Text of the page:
“Open” APIs: a definition

There is a propensity in the technology industry, most industries for that matter, to latch onto adjectives and begin to use them excessively. In the process of descriptive repetition, the importance can be masked or diminished. With that said, the usage of the adjective, typically, is appropriate and connotes unique value…after all, the initial usage had to be compelling enough for it to gain popularity.

Let’s consider the adjective “open”.

As defined by Princeton WordNet, the usage of the word open that is most applicable to our discussion is as follows:

S: (adj) open (accessible to all) “open season”; “an open economy”

“Accessible to all…”

What is the goal of an API strategy? Accessibility. If you are a Service Provider (payments or otherwise) attempting to gain market share, ensuring accessibility of your service via APIs gives you an opportunity to partner with Software Companies & developers. If, however, your service is only available through a proprietary interface — or a dated set of specifications — the challenge of adoption is multiplied.

Open is accessible.

But there is more to “open” than just accessibility.

Consider the business of a Software Company…as they make a decision about how to bring their solutions to market, they face the challenge of all business…customer requirements dictate timeline and real, tangible cost dictates the complexity of integration that can be undertaken. As a result, a Software Company can only choose a discrete number of partners and tools to leverage.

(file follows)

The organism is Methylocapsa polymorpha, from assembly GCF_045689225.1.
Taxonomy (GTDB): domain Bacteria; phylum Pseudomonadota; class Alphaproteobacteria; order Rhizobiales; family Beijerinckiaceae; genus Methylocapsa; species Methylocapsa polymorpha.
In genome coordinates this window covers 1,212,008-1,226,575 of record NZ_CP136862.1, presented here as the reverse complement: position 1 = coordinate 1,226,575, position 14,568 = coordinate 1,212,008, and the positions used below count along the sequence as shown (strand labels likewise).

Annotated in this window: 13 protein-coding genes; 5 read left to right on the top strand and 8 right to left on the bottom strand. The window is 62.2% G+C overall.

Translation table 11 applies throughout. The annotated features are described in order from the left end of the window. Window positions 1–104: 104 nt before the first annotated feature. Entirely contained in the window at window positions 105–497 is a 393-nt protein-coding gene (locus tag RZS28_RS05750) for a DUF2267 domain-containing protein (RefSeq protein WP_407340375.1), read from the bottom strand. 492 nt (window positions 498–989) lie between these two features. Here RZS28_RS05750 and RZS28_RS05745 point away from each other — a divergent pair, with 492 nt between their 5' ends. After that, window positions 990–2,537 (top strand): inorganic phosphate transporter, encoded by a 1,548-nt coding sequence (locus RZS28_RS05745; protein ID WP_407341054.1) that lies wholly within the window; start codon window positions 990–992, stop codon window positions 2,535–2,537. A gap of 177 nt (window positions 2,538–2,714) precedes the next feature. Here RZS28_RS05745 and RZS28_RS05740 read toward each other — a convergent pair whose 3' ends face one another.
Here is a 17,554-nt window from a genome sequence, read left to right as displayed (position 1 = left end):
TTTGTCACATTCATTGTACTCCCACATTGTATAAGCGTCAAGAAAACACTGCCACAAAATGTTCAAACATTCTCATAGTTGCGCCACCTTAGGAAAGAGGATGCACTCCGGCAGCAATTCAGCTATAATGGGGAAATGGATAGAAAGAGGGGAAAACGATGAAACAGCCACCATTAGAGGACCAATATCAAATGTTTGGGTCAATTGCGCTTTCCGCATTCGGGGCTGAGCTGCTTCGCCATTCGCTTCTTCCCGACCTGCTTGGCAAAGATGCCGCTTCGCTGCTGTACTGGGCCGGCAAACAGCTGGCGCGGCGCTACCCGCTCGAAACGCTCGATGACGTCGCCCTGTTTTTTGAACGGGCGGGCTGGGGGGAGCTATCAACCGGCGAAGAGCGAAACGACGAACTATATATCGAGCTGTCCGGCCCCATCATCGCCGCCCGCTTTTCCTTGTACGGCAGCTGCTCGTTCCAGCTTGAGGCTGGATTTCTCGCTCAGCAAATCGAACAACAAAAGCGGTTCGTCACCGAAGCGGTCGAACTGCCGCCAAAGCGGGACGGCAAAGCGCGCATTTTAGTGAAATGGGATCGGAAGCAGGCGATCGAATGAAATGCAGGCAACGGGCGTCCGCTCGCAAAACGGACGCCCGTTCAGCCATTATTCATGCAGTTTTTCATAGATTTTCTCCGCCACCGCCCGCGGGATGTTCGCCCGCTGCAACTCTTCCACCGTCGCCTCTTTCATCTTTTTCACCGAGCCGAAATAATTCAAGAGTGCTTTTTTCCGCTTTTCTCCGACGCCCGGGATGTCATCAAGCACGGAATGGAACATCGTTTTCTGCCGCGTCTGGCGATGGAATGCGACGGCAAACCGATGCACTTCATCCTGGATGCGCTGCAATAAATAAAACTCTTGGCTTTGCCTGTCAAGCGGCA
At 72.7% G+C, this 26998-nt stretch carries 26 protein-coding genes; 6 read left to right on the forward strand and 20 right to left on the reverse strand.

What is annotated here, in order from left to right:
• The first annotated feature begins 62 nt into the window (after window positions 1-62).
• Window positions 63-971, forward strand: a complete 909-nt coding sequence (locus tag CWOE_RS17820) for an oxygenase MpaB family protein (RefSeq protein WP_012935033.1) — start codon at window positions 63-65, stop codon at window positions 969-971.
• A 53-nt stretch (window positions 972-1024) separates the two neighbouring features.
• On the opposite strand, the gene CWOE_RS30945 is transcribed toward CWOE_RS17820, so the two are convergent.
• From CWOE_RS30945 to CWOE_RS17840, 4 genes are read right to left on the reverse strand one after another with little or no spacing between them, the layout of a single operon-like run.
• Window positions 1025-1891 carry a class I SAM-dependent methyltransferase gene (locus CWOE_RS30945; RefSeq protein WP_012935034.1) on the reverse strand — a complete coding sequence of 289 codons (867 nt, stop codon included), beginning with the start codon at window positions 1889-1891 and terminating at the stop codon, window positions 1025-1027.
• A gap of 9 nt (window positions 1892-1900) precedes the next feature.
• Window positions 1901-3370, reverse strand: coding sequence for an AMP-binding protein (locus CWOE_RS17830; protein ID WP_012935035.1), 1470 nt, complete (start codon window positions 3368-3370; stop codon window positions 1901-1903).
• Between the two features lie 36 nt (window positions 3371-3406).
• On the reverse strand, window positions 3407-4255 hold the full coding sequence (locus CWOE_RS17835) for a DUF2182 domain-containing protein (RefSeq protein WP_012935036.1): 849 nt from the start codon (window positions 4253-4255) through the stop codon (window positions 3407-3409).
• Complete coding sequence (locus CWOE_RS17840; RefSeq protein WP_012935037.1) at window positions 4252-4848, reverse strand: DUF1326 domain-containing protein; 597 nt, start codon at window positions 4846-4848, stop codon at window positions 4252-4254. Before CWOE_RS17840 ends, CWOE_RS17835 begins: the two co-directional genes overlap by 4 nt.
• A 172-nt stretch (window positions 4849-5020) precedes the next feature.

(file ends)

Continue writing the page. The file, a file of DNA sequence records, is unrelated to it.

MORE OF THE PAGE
Will your API be chosen? It depends on whether your APIs can be consumed in the fashion the Software Company expects. I will discuss this in greater detail this week when enumerating the decision making process regarding REST and SOAP implementations of web services.

Open is flexible.

Flexibility is powerful…but insufficient when considered alone.

If presented an API (or set of APIs) that they know how to use and offers some of the services required (at least notionally), the next step becomes an exercise in planning for future requirements. The comparison of volume of available services, value-added workflows available through the API, and the future capabilities presented is a very important process. The Software Company requires the ability to choose their services not only today…but in the future.

Open is choice.

This phenomenon, or perhaps requirement (as it relates to the payments industry), is elucidated by my IP Commerce colleague Peter Osberg in a post entitled Messages From The Edge: Taking Care of Customers – Payment and Provider Choice in APIs on PaymentsAPI.com.*

When a Software Company or Developer references “open” they are often speaking to the availability of choice. Choice in tenders offered and choice in providers leveraged coupled with choice in their development tools. Regrettably, the concept of “open” is foreign to many traditional participants in the payments industry – whose proprietary services and platforms effectively restrict choice.

So, what is “Open”?

Open is accessible.
Open is flexible.
Open is choice.

What’s your perspective? Agree? Disagree? Anything to add? Critiques? The comment form is below…

* PaymentsAPI.com is curated by IP Commerce and more information can be found in About Payments API.

June 28, 2010

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